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BP signs deal on controversial north Iraq oilfield


Flares burn at the Northern Kirkuk Oil in northern Iraq on January 6, 2010. (AFP/File)

British energy giant BP has signed a deal with Baghdad on an oilfield at the heart of a dispute between the central government and Kurdish authorities in northern Iraq, officials said Wednesday.

The agreement calls for the company to carry out surveys at the Kirkuk oilfield but could eventually lead to it working to increase the field's production.

Iraq's autonomous Kurdish region swiftly condemned the deal.

Developing the field is part of Iraqi efforts to boost oil output in order to fund much-needed reconstruction.

But Baghdad and Iraqi Kurdistan are locked in a dispute over a swathe of disputed territory in north Iraq, as well as issues related to the apportioning of energy contracts to foreign firms and revenue sharing.

"The contract includes surveying the oilfield ... The company must carry out the survey over 18 months," a senior official in Iraq's state-owned North Oil Company, which manages the Kirkuk field, told AFP.

"After submitting its report and confirming the possibility of raising the production of the oilfield, then a service contract would be signed for 20 years."

The official, who declined to be identified, said that under the terms of the potential service contract, BP would receive US$2 for each barrel of oil extracted.

"In case of a failure to reach an agreement on the service contract, the oil ministry will pay the company's dues."

The official said the deal was finalised at a meeting in Baghdad on Tuesday between a BP executive, Iraq's deputy prime minister responsible for energy affairs, Hussein al-Shahristani, and the governor of Kirkuk province.

The Kirkuk field currently produces 270,000 barrels of oil per day and, the official said, is expected to produce 500,000 bpd in three years.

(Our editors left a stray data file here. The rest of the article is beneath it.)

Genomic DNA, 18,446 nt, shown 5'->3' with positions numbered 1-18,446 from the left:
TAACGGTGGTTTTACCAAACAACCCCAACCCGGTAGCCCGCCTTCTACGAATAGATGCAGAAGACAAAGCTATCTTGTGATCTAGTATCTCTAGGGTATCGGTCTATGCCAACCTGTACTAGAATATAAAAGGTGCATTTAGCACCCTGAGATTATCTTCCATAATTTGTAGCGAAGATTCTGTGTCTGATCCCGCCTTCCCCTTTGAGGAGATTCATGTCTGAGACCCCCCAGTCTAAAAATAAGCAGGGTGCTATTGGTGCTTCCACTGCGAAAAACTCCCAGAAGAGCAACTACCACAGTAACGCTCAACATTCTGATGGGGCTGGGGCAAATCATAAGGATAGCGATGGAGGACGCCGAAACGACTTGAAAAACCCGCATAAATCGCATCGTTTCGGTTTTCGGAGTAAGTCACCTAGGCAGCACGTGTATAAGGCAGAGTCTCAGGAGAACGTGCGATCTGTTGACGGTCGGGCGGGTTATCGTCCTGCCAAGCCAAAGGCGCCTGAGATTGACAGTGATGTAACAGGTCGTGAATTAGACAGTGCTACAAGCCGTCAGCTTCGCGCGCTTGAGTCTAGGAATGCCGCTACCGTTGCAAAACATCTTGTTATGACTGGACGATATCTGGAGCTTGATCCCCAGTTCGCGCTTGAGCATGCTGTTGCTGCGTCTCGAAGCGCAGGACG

A spokesman for BP in London, meanwhile, only told AFP: "I can confirm we do have a letter of intent."

Iraq and BP had been locked in negotiations on the oilfield for more than a year, having originally signed an initial deal in March 2012 to boost output at the field.

A spokesman for Kurdistan's natural resources ministry, however, slammed the deal.

"The KRG (Kurdistan Region Government) rejects any deal that contravenes the constitution and harms Iraq's interests," the spokesman said in an e-mailed statement.

"No company will be permitted to work in any part of the disputed territories including Kirkuk without formal approval and involvement of the KRG."

The dispute over oil is one of several between the central government and Kurdish authorities, who want to incorporate a swathe of land into their autonomous region over the central government's objections.

The federal and regional governments also disagree over the apportioning of oil revenues, and Baghdad has been angered by the Kurdish region signing contracts with foreign energy firms without its approval.

Diplomats and officials say the dispute over territory in particular is one of the main long-term threats to Iraq's stability.